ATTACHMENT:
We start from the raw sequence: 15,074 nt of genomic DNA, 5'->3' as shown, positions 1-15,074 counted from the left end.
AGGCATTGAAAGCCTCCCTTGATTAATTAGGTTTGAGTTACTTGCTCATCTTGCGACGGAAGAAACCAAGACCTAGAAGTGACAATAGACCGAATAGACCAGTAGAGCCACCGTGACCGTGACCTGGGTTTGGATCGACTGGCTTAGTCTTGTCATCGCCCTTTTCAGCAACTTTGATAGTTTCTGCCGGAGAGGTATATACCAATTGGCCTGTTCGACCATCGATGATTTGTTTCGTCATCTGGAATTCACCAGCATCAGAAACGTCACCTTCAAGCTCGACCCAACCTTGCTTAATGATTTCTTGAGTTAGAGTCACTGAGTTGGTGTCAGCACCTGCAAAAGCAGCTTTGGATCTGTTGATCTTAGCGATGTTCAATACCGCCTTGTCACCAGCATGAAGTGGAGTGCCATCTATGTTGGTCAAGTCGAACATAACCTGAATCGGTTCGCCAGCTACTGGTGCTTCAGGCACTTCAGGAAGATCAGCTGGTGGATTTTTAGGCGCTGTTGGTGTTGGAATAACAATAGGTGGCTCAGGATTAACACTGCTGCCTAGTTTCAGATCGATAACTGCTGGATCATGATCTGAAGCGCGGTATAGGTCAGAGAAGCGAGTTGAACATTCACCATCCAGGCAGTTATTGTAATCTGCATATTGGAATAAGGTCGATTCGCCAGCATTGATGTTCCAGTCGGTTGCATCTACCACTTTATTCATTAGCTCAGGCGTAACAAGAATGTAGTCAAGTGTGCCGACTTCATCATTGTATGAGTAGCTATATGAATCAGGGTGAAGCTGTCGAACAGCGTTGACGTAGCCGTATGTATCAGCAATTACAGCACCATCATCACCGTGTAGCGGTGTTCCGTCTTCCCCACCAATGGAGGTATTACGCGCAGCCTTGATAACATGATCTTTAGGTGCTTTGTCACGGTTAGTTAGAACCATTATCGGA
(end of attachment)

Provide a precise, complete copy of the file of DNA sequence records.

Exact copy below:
We start from the raw sequence: 15,074 nt of genomic DNA, 5'->3' as shown, positions 1-15,074 counted from the left end.
AGGCATTGAAAGCCTCCCTTGATTAATTAGGTTTGAGTTACTTGCTCATCTTGCGACGGAAGAAACCAAGACCTAGAAGTGACAATAGACCGAATAGACCAGTAGAGCCACCGTGACCGTGACCTGGGTTTGGATCGACTGGCTTAGTCTTGTCATCGCCCTTTTCAGCAACTTTGATAGTTTCTGCCGGAGAGGTATATACCAATTGGCCTGTTCGACCATCGATGATTTGTTTCGTCATCTGGAATTCACCAGCATCAGAAACGTCACCTTCAAGCTCGACCCAACCTTGCTTAATGATTTCTTGAGTTAGAGTCACTGAGTTGGTGTCAGCACCTGCAAAAGCAGCTTTGGATCTGTTGATCTTAGCGATGTTCAATACCGCCTTGTCACCAGCATGAAGTGGAGTGCCATCTATGTTGGTCAAGTCGAACATAACCTGAATCGGTTCGCCAGCTACTGGTGCTTCAGGCACTTCAGGAAGATCAGCTGGTGGATTTTTAGGCGCTGTTGGTGTTGGAATAACAATAGGTGGCTCAGGATTAACACTGCTGCCTAGTTTCAGATCGATAACTGCTGGATCATGATCTGAAGCGCGGTATAGGTCAGAGAAGCGAGTTGAACATTCACCATCCAGGCAGTTATTGTAATCTGCATATTGGAATAAGGTCGATTCGCCAGCATTGATGTTCCAGTCGGTTGCATCTACCACTTTATTCATTAGCTCAGGCGTAACAAGAATGTAGTCAAGTGTGCCGACTTCATCATTGTATGAGTAGCTATATGAATCAGGGTGAAGCTGTCGAACAGCGTTGACGTAGCCGTATGTATCAGCAATTACAGCACCATCATCACCGTGTAGCGGTGTTCCGTCTTCCCCACCAATGGAGGTATTACGCGCAGCCTTGATAACATGATCTTTAGGTGCTTTGTCACGGTTAGTTAGAACCATTATCGGA